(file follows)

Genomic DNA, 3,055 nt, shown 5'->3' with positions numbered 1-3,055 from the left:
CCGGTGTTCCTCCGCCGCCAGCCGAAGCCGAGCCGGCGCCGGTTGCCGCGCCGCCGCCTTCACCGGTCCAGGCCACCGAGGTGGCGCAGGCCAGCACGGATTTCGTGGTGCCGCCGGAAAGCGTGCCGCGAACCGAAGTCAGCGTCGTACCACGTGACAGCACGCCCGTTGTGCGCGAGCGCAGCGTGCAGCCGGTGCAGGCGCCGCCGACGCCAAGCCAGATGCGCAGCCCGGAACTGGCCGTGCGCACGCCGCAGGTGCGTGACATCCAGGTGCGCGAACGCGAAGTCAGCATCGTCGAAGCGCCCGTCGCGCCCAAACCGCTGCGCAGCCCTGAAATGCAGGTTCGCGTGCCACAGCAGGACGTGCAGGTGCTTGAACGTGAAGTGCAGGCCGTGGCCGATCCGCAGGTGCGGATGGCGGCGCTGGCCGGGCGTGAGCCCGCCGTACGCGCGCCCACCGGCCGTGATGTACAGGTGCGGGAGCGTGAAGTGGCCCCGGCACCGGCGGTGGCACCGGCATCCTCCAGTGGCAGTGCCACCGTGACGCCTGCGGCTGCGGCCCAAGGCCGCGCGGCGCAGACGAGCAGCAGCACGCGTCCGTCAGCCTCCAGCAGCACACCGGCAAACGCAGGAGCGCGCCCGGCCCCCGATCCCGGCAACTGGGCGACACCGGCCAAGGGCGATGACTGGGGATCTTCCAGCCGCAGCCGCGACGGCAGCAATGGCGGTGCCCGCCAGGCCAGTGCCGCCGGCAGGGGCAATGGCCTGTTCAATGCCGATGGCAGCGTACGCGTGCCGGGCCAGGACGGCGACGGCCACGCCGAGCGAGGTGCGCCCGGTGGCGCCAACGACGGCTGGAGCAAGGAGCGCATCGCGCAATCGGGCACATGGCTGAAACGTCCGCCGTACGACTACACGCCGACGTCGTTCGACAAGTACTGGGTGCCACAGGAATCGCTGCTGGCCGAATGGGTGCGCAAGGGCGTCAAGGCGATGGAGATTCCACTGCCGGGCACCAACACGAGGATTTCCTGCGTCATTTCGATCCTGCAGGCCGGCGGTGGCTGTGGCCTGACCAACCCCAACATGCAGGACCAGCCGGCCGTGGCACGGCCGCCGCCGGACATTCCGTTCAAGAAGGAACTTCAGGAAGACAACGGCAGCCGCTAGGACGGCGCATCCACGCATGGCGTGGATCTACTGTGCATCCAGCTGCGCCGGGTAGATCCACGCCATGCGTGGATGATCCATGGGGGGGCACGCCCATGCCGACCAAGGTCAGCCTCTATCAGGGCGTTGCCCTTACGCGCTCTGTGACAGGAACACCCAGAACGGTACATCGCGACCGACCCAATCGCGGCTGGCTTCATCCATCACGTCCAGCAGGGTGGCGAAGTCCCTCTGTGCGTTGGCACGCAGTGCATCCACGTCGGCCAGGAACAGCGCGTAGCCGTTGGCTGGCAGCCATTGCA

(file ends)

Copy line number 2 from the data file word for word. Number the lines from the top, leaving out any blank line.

CCGGTGTTCCTCCGCCGCCAGCCGAAGCCGAGCCGGCGCCGGTTGCCGCGCCGCCGCCTTCACCGGTCCAGGCCACCGAGGTGGCGCAGGCCAGCACGGATTTCGTGGTGCCGCCGGAAAGCGTGCCGCGAACCGAAGTCAGCGTCGTACCACGTGACAGCACGCCCGTTGTGCGCGAGCGCAGCGTGCAGCCGGTGCAGGCGCCGCCGACGCCAAGCCAGATGCGCAGCCCGGAACTGGCCGTGCGCACGCCGCAGGTGCGTGACATCCAGGTGCGCGAACGCGAAGTCAGCATCGTCGAAGCGCCCGTCGCGCCCAAACCGCTGCGCAGCCCTGAAATGCAGGTTCGCGTGCCACAGCAGGACGTGCAGGTGCTTGAACGTGAAGTGCAGGCCGTGGCCGATCCGCAGGTGCGGATGGCGGCGCTGGCCGGGCGTGAGCCCGCCGTACGCGCGCCCACCGGCCGTGATGTACAGGTGCGGGAGCGTGAAGTGGCCCCGGCACCGGCGGTGGCACCGGCATCCTCCAGTGGCAGTGCCACCGTGACGCCTGCGGCTGCGGCCCAAGGCCGCGCGGCGCAGACGAGCAGCAGCACGCGTCCGTCAGCCTCCAGCAGCACACCGGCAAACGCAGGAGCGCGCCCGGCCCCCGATCCCGGCAACTGGGCGACACCGGCCAAGGGCGATGACTGGGGATCTTCCAGCCGCAGCCGCGACGGCAGCAATGGCGGTGCCCGCCAGGCCAGTGCCGCCGGCAGGGGCAATGGCCTGTTCAATGCCGATGGCAGCGTACGCGTGCCGGGCCAGGACGGCGACGGCCACGCCGAGCGAGGTGCGCCCGGTGGCGCCAACGACGGCTGGAGCAAGGAGCGCATCGCGCAATCGGGCACATGGCTGAAACGTCCGCCGTACGACTACACGCCGACGTCGTTCGACAAGTACTGGGTGCCACAGGAATCGCTGCTGGCCGAATGGGTGCGCAAGGGCGTCAAGGCGATGGAGATTCCACTGCCGGGCACCAACACGAGGATTTCCTGCGTCATTTCGATCCTGCAGGCCGGCGGTGGCTGTGGCCTGACCAACCCCAACATGCAGGACCAGCCGGCCGTGGCACGGCCGCCGCCGGACATTCCGTTCAAGAAGGAACTTCAGGAAGACAACGGCAGCCGCTAGGACGGCGCATCCACGCATGGCGTGGATCTACTGTGCATCCAGCTGCGCCGGGTAGATCCACGCCATGCGTGGATGATCCATGGGGGGGCACGCCCATGCCGACCAAGGTCAGCCTCTATCAGGGCGTTGCCCTTACGCGCTCTGTGACAGGAACACCCAGAACGGTACATCGCGACCGACCCAATCGCGGCTGGCTTCATCCATCACGTCCAGCAGGGTGGCGAAGTCCCTCTGTGCGTTGGCACGCAGTGCATCCACGTCGGCCAGGAACAGCGCGTAGCCGTTGGCTGGCAGCCATTGCA